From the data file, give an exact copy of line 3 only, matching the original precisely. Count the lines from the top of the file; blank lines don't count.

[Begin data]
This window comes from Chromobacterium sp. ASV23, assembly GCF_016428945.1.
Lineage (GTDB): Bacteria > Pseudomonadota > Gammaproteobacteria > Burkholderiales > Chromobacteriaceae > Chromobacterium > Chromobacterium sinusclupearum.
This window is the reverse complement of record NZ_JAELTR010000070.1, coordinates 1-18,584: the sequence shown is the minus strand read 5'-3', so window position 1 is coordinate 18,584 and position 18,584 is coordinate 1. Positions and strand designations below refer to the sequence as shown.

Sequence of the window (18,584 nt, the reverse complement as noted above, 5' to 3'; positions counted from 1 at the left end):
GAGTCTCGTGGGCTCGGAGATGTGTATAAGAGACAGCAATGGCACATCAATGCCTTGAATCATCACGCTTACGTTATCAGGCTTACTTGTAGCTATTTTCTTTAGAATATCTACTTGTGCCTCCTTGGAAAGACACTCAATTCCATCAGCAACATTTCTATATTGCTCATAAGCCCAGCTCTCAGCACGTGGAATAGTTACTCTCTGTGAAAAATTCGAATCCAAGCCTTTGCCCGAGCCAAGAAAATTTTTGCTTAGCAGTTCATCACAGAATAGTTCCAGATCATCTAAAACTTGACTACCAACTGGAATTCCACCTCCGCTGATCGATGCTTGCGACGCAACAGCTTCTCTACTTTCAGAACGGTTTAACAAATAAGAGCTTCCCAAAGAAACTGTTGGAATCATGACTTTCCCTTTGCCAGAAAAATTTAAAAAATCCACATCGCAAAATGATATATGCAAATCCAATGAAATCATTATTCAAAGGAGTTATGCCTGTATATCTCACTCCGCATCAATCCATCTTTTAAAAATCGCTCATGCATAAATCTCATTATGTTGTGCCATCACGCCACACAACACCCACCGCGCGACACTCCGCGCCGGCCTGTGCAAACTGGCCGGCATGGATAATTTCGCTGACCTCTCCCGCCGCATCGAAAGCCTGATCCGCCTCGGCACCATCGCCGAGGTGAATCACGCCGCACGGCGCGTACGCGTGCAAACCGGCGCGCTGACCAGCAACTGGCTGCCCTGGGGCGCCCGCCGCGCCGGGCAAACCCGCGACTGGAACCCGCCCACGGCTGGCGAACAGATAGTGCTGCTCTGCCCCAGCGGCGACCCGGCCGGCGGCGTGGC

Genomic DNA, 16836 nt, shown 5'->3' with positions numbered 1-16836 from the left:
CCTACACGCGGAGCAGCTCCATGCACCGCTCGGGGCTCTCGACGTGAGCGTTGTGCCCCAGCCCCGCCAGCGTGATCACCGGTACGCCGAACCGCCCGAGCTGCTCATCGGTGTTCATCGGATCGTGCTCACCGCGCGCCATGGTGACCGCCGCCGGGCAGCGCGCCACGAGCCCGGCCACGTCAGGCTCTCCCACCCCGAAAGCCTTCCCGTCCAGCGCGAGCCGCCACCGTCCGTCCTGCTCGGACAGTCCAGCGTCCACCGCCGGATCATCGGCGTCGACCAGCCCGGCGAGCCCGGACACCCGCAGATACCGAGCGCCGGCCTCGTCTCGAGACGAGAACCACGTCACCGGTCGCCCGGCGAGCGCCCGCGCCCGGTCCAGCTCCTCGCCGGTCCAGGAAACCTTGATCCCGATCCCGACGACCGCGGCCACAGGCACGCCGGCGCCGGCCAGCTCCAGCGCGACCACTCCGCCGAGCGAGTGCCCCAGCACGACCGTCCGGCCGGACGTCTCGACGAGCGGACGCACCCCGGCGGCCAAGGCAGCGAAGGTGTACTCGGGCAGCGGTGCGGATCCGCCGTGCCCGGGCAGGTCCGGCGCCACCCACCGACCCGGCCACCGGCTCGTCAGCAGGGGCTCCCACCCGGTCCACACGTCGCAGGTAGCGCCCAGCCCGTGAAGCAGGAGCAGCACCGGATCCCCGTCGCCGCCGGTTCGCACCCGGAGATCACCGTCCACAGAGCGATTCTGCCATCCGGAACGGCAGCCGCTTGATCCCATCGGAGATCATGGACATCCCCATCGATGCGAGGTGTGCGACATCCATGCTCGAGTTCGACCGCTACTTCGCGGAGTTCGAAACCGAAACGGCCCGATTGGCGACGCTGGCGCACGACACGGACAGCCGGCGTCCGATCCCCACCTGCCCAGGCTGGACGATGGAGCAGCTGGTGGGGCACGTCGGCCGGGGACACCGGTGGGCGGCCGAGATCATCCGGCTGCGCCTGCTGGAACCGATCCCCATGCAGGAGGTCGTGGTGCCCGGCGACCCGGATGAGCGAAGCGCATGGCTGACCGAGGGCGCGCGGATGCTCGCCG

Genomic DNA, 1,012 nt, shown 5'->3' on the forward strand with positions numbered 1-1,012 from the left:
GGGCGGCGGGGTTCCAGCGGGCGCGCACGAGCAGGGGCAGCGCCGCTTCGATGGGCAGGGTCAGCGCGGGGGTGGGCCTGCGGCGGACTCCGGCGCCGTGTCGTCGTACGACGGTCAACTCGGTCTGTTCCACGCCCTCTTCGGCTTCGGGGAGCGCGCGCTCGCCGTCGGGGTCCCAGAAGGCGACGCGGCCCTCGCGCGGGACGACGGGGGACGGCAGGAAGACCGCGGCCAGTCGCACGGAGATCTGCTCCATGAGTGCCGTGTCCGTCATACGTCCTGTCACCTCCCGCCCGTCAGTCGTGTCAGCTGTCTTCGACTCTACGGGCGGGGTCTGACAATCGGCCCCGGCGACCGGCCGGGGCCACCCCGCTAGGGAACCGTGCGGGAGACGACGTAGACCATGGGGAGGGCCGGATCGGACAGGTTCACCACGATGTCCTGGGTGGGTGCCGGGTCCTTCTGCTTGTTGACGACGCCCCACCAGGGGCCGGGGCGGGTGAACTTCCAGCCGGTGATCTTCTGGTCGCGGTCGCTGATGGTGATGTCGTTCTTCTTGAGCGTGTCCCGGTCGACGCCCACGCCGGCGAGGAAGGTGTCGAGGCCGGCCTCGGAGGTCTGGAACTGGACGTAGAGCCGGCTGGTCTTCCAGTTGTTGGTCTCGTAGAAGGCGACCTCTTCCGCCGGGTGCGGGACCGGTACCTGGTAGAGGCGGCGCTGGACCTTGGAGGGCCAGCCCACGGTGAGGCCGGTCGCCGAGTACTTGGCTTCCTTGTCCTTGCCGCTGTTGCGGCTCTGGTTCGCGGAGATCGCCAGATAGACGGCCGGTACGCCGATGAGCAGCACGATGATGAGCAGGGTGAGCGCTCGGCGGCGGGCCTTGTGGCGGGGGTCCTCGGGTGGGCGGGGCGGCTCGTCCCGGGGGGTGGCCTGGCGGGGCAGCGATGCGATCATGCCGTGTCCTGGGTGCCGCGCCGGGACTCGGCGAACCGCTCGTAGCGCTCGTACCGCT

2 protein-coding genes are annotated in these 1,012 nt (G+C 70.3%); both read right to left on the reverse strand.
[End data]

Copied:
This window is the reverse complement of record NZ_JAELTR010000070.1, coordinates 1-18,584: the sequence shown is the minus strand read 5'-3', so window position 1 is coordinate 18,584 and position 18,584 is coordinate 1. Positions and strand designations below refer to the sequence as shown.